After tea had been partaken of the Chairman addressed the audience and gave a brief resume of the club's history. In 1877 the club was inaugurated, and their first ground was Brockville Park. After being there for a few years they removed to Randyford. Subsequently they removed their camp to Blinkbonny, where they remained for a few years. They ultimately returned to their old quarters at Brockville Park. When they first occupied the park they paid in rental £12, while today they paid £50, which showed how the value of the land had increased, and gave some indication of the efforts they had to make to meet the rental. They had always been able to keep the old ship rolling, and he hoped they would continue to do so for a great number of years (applause.) He mentioned that they had had three leases of of five years each of Brockville, and they had now entered their fourth lease of five years, and hoped they would be able to continue there for another term of five years at least (applause.) He did not see many of the old members present that evening who were at the institution of the club. he had expected another gentleman [illegible word] who was one of three who held a meeting about the cross in the High Street, when there was some talk of the club being formed. A meeeting [sic] was held in the Newmarket Inn, which used to be the club headquarters, and they decided to advertise the matter. They did so and the result was that a large meeting of the young men of the town was held and the club was formed. Although they had had many years of ups and downs, the club had always been kept going, and it was now for the members of the club to rally round the committee and make it a better success than ever next year (applause.) They had every prospect of it being better than it had been last year (applause.) In regard to the "gates" in the early days, they used to draw £1 or 25s, while recently they realised £150 in a Scottish Cup tie. Their lub had always had a sort of middle class team. They had never been able to raise many stars. They had, however, given to the football world John Drummond of the Rangers (applause) and John Prey [sic] of Bury (applause.) They had also as a player Alexander Stark (applause.) He was never able to get an international cap, but he was chosen to play in the trial teams. As for playing for the Falkirk Club he was always willing to give them a helping hand (applause.) He mentioned that during the year they had played 32 matches, of which they had won 18, lost 10, and drawn 4. That was a very good record (applause.) Although they did not lift the Qualifying Cup they hoped that next year they would be able to do so (loud applause.)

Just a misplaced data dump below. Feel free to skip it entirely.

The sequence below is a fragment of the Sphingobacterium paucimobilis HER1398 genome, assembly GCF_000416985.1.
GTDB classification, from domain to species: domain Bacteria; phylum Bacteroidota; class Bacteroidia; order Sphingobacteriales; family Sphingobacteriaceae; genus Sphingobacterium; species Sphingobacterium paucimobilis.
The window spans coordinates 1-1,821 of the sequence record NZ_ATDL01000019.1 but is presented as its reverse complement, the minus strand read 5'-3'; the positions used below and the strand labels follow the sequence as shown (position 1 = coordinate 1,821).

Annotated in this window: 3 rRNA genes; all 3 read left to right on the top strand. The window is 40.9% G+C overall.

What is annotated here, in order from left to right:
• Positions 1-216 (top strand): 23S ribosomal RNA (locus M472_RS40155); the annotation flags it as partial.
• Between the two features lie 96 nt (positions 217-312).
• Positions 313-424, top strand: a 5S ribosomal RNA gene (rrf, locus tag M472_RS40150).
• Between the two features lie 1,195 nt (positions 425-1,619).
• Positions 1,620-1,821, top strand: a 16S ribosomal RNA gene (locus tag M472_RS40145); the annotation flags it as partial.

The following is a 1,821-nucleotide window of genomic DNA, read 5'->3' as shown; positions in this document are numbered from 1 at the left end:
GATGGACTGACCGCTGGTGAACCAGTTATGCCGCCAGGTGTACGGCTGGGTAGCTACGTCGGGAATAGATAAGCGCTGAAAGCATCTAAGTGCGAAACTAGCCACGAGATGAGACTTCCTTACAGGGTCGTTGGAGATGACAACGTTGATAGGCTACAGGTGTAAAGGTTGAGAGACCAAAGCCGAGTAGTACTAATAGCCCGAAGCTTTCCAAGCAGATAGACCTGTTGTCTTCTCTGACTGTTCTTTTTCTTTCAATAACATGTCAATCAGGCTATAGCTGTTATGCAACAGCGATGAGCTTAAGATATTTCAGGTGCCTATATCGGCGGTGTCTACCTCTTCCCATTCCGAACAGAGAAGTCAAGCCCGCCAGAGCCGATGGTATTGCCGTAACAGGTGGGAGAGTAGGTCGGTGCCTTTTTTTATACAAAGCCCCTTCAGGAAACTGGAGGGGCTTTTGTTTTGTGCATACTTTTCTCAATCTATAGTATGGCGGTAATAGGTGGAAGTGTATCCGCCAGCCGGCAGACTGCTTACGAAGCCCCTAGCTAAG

An enjoyable programme was thereafter submitted. Songs were contributed by Misses Helen Henderson and Nimmo, and Messrs Geo. Mallice, Robert Walker, D. Grant (comic) and Wm. Nicol the popular club secretary: while recitations were given by Mr Will. Stevenson. At an interval Mr J. Malcolm gave an interesting display with the indian clubs.